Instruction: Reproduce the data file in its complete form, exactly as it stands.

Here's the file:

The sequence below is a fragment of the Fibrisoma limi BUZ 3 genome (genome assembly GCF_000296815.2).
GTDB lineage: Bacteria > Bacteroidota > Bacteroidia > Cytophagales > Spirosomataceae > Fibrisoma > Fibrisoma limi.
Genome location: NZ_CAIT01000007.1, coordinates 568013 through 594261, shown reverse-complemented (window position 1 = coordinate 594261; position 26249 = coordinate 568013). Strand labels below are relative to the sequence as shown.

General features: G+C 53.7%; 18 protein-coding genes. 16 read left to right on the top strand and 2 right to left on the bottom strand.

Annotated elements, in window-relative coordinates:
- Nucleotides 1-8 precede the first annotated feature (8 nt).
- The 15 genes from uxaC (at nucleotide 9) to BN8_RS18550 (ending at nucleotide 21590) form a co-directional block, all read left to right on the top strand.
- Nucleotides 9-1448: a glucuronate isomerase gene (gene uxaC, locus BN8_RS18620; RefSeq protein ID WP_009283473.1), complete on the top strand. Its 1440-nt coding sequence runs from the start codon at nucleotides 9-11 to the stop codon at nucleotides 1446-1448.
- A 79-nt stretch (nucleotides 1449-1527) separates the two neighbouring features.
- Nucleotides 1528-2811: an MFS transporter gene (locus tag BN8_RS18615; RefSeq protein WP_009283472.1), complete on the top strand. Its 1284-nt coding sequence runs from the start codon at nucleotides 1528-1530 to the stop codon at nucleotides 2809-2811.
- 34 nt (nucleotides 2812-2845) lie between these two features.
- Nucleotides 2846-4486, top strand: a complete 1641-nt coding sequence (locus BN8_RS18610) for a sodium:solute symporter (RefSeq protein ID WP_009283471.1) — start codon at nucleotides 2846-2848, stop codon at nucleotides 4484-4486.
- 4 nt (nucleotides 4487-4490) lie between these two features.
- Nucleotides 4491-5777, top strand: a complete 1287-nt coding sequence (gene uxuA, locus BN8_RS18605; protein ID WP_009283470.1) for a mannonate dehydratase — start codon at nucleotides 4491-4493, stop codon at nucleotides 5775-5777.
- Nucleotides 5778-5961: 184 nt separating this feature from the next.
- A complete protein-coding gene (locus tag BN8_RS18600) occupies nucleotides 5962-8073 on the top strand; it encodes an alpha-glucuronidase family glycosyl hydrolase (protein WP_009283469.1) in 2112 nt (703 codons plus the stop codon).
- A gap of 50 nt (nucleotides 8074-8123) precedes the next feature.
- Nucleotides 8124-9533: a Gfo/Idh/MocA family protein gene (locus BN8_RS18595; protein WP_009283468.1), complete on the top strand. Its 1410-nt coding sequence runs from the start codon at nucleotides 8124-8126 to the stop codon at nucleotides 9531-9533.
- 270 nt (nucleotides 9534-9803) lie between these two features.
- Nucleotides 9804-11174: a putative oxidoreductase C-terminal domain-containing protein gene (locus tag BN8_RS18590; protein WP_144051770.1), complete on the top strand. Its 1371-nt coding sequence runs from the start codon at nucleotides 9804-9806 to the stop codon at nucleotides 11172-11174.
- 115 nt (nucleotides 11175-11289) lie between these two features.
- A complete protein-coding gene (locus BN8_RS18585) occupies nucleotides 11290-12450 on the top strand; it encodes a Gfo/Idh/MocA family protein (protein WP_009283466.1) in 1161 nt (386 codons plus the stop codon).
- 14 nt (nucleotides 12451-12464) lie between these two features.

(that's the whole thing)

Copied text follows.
The sequence below is a fragment of the Fibrisoma limi BUZ 3 genome (genome assembly GCF_000296815.2).
GTDB lineage: Bacteria > Bacteroidota > Bacteroidia > Cytophagales > Spirosomataceae > Fibrisoma > Fibrisoma limi.
Genome location: NZ_CAIT01000007.1, coordinates 568013 through 594261, shown reverse-complemented (window position 1 = coordinate 594261; position 26249 = coordinate 568013). Strand labels below are relative to the sequence as shown.

General features: G+C 53.7%; 18 protein-coding genes. 16 read left to right on the top strand and 2 right to left on the bottom strand.

Annotated elements, in window-relative coordinates:
- Nucleotides 1-8 precede the first annotated feature (8 nt).
- The 15 genes from uxaC (at nucleotide 9) to BN8_RS18550 (ending at nucleotide 21590) form a co-directional block, all read left to right on the top strand.
- Nucleotides 9-1448: a glucuronate isomerase gene (gene uxaC, locus BN8_RS18620; RefSeq protein ID WP_009283473.1), complete on the top strand. Its 1440-nt coding sequence runs from the start codon at nucleotides 9-11 to the stop codon at nucleotides 1446-1448.
- A 79-nt stretch (nucleotides 1449-1527) separates the two neighbouring features.
- Nucleotides 1528-2811: an MFS transporter gene (locus tag BN8_RS18615; RefSeq protein WP_009283472.1), complete on the top strand. Its 1284-nt coding sequence runs from the start codon at nucleotides 1528-1530 to the stop codon at nucleotides 2809-2811.
- 34 nt (nucleotides 2812-2845) lie between these two features.
- Nucleotides 2846-4486, top strand: a complete 1641-nt coding sequence (locus BN8_RS18610) for a sodium:solute symporter (RefSeq protein ID WP_009283471.1) — start codon at nucleotides 2846-2848, stop codon at nucleotides 4484-4486.
- 4 nt (nucleotides 4487-4490) lie between these two features.
- Nucleotides 4491-5777, top strand: a complete 1287-nt coding sequence (gene uxuA, locus BN8_RS18605; protein ID WP_009283470.1) for a mannonate dehydratase — start codon at nucleotides 4491-4493, stop codon at nucleotides 5775-5777.
- Nucleotides 5778-5961: 184 nt separating this feature from the next.
- A complete protein-coding gene (locus tag BN8_RS18600) occupies nucleotides 5962-8073 on the top strand; it encodes an alpha-glucuronidase family glycosyl hydrolase (protein WP_009283469.1) in 2112 nt (703 codons plus the stop codon).
- A gap of 50 nt (nucleotides 8074-8123) precedes the next feature.
- Nucleotides 8124-9533: a Gfo/Idh/MocA family protein gene (locus BN8_RS18595; protein WP_009283468.1), complete on the top strand. Its 1410-nt coding sequence runs from the start codon at nucleotides 8124-8126 to the stop codon at nucleotides 9531-9533.
- 270 nt (nucleotides 9534-9803) lie between these two features.
- Nucleotides 9804-11174: a putative oxidoreductase C-terminal domain-containing protein gene (locus tag BN8_RS18590; protein WP_144051770.1), complete on the top strand. Its 1371-nt coding sequence runs from the start codon at nucleotides 9804-9806 to the stop codon at nucleotides 11172-11174.
- 115 nt (nucleotides 11175-11289) lie between these two features.
- A complete protein-coding gene (locus BN8_RS18585) occupies nucleotides 11290-12450 on the top strand; it encodes a Gfo/Idh/MocA family protein (protein WP_009283466.1) in 1161 nt (386 codons plus the stop codon).
- 14 nt (nucleotides 12451-12464) lie between these two features.